Obviously the interests of the doctors and personal injury lawyers are not apparent from the public record and speculation as to why this group would want to see Judge Plogstedt replaced is irresponsible and unprofessional. I expect in time this question may be answered. Regardless of whether special interests truly were resent, we must be mindful of their existence and power. And if they are present in a judicial race, it is our duty to support those on the bench that stand up against them. If our Judges cannot have the confidence that they will be supported when then take a stance against special interests then we all lose. Qualified persons capable of objective decision making will not risk stepping out of private practice to seek a position on bench due to the fear of being removed by those wielding the power and financial backing to do so if the decisions are not compatible with their interest. Our court system will lack the impartiality we all expect.

    One final point regarding the position taken by Judge Plogstedt that Mr. Mcginnis was not qualified. I agree with Sarah that many 6 year lawyers possess the qualifications necessary to accept a position as a County Court Judge. But my expectation would be that these lawyers do not focus in one area of the law as narrow as traffic tickets. Mr. Mcginnis held himself out to the public as a lawyer specializing in traffic tickets and never seemed to argue to the contrary in his campaign. As such, I understood Judge Plogstedt to suggest that because of this fact, Mr. Mcginnis could not possibly have the diverse understanding of the law necessary to competently oversee the vast range of cases that come before a County Court Judge.

    In summary, we have lost a qualified and impartial judge and dedicated volunteer in our community. I hope we have gained one as well in the election of Mr. Mcginnis and wish him the best. However, I also hope that in future elections, people take the time to truly look behind the representations of the candidates to better understand what is truly involved in the race. Billboards, advertisements and flyers are a starting point. But we need to do more. We should take the representations of the candidates and seek to establish their truth as opposed to assuming their falsity. Otherwise, we might as well flip a coin before walking into the voting booth.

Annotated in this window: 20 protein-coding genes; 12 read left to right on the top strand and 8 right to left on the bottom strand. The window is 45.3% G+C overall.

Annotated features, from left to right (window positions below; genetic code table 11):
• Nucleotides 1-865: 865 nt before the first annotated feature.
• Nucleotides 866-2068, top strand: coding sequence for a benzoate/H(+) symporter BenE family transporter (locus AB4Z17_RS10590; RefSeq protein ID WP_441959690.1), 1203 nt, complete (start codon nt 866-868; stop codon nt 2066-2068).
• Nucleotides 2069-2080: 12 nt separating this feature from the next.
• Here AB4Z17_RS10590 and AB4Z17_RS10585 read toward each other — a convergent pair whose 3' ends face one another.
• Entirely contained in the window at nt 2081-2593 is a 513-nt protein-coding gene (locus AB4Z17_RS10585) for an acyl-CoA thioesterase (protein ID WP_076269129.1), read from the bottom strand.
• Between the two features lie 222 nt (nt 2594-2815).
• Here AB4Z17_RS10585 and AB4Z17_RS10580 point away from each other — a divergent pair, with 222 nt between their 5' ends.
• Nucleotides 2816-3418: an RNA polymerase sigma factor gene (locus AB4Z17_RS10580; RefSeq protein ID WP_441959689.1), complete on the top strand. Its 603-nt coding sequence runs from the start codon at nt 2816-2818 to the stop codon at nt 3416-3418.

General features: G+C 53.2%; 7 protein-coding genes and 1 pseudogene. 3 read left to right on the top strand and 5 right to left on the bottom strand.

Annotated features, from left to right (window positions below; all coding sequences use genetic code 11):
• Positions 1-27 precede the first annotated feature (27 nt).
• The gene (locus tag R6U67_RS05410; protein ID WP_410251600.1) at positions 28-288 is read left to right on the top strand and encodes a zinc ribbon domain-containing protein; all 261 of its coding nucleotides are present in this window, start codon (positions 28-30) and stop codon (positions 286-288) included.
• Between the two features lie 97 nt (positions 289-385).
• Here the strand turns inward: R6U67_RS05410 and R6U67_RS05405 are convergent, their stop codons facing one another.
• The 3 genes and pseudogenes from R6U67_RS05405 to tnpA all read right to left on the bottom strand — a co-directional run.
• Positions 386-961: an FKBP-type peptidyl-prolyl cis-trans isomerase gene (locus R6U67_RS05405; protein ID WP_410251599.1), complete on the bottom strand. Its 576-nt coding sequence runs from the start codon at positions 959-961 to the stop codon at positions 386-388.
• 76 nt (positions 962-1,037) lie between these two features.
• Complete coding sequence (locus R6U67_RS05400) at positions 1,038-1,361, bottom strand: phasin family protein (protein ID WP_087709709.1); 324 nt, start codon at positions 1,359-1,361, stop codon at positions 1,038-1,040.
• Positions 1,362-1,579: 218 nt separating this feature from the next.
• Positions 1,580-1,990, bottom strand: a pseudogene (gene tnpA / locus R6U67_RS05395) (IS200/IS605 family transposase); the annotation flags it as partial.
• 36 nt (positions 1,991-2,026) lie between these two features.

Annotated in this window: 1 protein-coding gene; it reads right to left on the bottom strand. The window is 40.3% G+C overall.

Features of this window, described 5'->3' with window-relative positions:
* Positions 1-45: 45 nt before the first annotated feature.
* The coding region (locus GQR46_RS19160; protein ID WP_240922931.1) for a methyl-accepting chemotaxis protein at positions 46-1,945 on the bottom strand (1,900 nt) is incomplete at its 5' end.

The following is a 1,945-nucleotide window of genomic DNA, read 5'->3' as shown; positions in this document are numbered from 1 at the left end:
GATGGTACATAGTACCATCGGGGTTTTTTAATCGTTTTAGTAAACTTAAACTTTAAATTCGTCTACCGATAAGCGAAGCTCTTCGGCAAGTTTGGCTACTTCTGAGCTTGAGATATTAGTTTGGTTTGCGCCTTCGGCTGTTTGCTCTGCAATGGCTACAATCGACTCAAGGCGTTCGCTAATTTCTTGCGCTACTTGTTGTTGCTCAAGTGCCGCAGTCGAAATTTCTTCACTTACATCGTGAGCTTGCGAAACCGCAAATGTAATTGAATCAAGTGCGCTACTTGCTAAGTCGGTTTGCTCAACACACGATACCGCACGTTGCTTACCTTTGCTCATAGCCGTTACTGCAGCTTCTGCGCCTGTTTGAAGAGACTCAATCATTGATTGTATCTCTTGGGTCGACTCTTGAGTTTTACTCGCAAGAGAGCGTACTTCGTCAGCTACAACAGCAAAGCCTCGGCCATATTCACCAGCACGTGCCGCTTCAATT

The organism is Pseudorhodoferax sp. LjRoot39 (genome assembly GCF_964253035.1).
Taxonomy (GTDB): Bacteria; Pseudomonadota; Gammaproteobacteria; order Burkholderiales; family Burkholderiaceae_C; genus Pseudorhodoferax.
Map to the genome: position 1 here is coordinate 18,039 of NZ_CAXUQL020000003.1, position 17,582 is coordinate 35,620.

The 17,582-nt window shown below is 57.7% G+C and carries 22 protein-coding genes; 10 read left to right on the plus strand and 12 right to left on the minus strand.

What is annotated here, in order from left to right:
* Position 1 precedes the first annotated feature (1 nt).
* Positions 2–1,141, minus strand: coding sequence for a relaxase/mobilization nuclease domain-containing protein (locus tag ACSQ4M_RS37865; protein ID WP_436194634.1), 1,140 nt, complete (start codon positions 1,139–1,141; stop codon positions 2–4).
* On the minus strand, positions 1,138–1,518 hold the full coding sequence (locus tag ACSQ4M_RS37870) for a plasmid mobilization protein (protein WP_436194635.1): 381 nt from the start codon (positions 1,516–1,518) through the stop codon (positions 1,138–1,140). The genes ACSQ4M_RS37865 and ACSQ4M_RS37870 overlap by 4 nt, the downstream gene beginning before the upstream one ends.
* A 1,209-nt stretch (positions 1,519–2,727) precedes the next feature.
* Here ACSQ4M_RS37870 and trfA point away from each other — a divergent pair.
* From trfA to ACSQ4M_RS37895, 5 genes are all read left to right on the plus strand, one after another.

6. I don't know Judge Plogstedt, and have never met her. I do know Adam McGinnis though, and while he is a nice guy, that is not the criteria to be a judge. How can he know anything about the rules of criminal procedure, which is the most important thing for a judge to know, when his "experience" has been in dealing primarily with traffic tickets?

    From my understanding, the reason he ran, with the full support of local defense attorneys, was because Judge Plogstedt followed the law and allowed the Intoxilyzer breath results in as evidence in DUI prosecutions. (Ask any of the lawyers in the courthouse about this; it is common knowledge.) Normally, this wouldn't be a big deal, since the breath result is accepted in more than 90% of other counties in the state routinely. But Orange County is the land of milk and honey. Defense attorneys can charge high premiums to get DUI charges reduced to reckless driving, so the way they do it is by litigating nonsense that would get laughed out of court in most other jurisdictions in Florida, except Orange County (and Seminole...see a pattern here?).

    Don't believe me? I have sat as an observer in numerous county court courtrooms. I encourage you to do the same. It will open your eyes. If you don't want to do that, then talk to any of the court personnel, who will tell you about the absolutely frivulous nature of the motions that get filed in DUI cases. In Orange County you can file the exact same motion on every case, word for word (except for the defendant's name and case number), and if the judges do anything about it they will lose their seat in the next election. So they don't. Try filing the same motion in each case in Duval, or Hillsborough, or Lake, or Brevard, or Alachua, and see what happens. Better yet, ask yourself why these attorneys don't file these motions in these other counties, and don't even practice there. You would think that the same motions would be filed elsewhere in Florida, if they had merit, or are Orange County attorneys just so much smarter than everyone else in the state?

    Remember, frivulous motions require police officers to come to court, which means less officers on the street. And we wonder why the crime rate in Orange County is so high. It is sad. Here is a rule of thumb: if the defense bar is backing a judge, vote for the other guy, because he is probably doing something right.

  7. As a person who has gone before this traffic ticket attorney cum Judge..I can honestly say that I miss Judge Plogstedt. McGinnis is clueless on the bench, misintreprets the law and turns simple evictions into grand mal trials. Why not just have Martinez in there by himself as much as McGinnis leans on him for advice!

  8. I regret to read the March 28th poster. The fresh air is forcing you to work harder and not lean on years of potential cronyism. I welcome the new breed and hope better ethics come to it and clean of the corruption.